6/24/20 – Nebraska – Solo vs. Duo
The first thousand miles of Sunride I rode solo. I enjoyed the solitude of spending the day with my thoughts, communing with nature one on one, and delighting in the chance meeting of strangers, glimpsing their life in a place new to me. There was a challenge in making it to the end of the day, to obtain food and water and a safe place to sleep, and a reward for succeeding.
This trip I’m traveling with my wife, Judy. Bless her brave soul for offering to join me, launching into the unknown, a stretch for someone happiest when at home in a familiar daily routine. It’s nice to have company, and I still get the sense of solitude when I’m riding for several hours each day.
Typically I set out while she enjoys a second cup of coffee and a leisurely morning like she’s accustomed to having at home. At some point, she starts driving the planned route for the day. When she spots me on my bike up ahead she issues a series of short beeps of the horn, our signal that she’s caught up with me. I signal back a “thumbs up” indicating all is well, I don’t need anything. She carries on to the next town where we might meet up for lunch, or go all the way to the designated campsite for the night.
She likes coming up with side trips, points of interest like Chimney Rock in Nebraska by which early cross country settlers navigated and celebrated having reached the half-way point in their arduous journey. Our journey, going back the other way, is far less demanding. We have a travel trailer instead of a covered wagon. We can speed along at 60 miles per hour instead of the three or four by horse or by foot.
Traveling duo there’s still the chance meetings. Yesterday on our way to Sterling, Colorado we took a side trip to Potter, Nebraska, the home of the original tin roof sundae, so called because the 100 year old building in which it was first created had a tin roof. We shared a Reuben sandwich, which I must say as a connoisseur was quite good, although Goose Hollow Tavern in Portland is still # 1. Eagerly we anticipated the main event: dessert. Judy ordered the medium size tin roof sundae, which came out a mountain of ice cream overflowing the pedestal sundae dish, with chocolate and marshmallow syrup spilling over the sides flowing down into the saucer below. It looked like a haystack, with the dish well hidden within. She’d need help eating this bad boy, and I was the guy to do it. In my own right, I had ordered warm peach rhubarb pie a la mode. Mine came with four scoops of ice cream covering the entire piece of pie. Ice cream is the perfect dessert to follow a Reuben. I don’t know how, but we ate the entire thing. Judy stopped at a sensible time. I pressed on getting a second and third wind. I was eating the spillage in the saucer and scraping the outside of the dish. It was that good. Best sundae ever!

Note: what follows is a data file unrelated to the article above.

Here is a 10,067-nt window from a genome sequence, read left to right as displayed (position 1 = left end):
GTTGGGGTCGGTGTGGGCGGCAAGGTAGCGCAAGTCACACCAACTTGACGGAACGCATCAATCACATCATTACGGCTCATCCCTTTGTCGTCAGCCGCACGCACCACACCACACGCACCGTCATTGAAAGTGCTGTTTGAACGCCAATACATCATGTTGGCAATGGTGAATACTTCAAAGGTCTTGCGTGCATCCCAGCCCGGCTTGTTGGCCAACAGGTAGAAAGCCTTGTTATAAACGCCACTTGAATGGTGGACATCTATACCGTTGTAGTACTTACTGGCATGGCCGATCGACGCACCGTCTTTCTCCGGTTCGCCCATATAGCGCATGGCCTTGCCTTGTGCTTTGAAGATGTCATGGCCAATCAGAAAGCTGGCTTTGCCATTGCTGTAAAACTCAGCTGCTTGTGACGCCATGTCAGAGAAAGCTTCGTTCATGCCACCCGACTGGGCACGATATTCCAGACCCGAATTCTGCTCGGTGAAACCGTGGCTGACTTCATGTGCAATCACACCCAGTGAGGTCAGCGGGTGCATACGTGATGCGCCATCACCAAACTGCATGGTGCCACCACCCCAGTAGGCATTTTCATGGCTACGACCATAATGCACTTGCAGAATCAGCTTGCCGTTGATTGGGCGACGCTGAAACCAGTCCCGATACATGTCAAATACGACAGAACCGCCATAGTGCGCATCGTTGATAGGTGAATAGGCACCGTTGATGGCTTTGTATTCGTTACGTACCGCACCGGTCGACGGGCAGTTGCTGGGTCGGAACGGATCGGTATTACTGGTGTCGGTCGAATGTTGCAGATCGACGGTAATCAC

When we entered the establishment we were the only customers. By the time we finished the Reuben, a kind, friendly gentleman who identified himself as Reverend Cico, a retired Methodist minister, bussed our table even though he was not employed by the restaurant. He stood near our table cheering us on as we ate dessert and offered to show us the old “duck pin bowling alley” next door. We accepted his offer and to our delight I found myself rolling a wooden ball about the size of a grapefruit down an alley toward hand set pins.
It turns out duck pin bowling was Babe Ruth’s favorite sport besides baseball. It took me three tries to knock down six pins.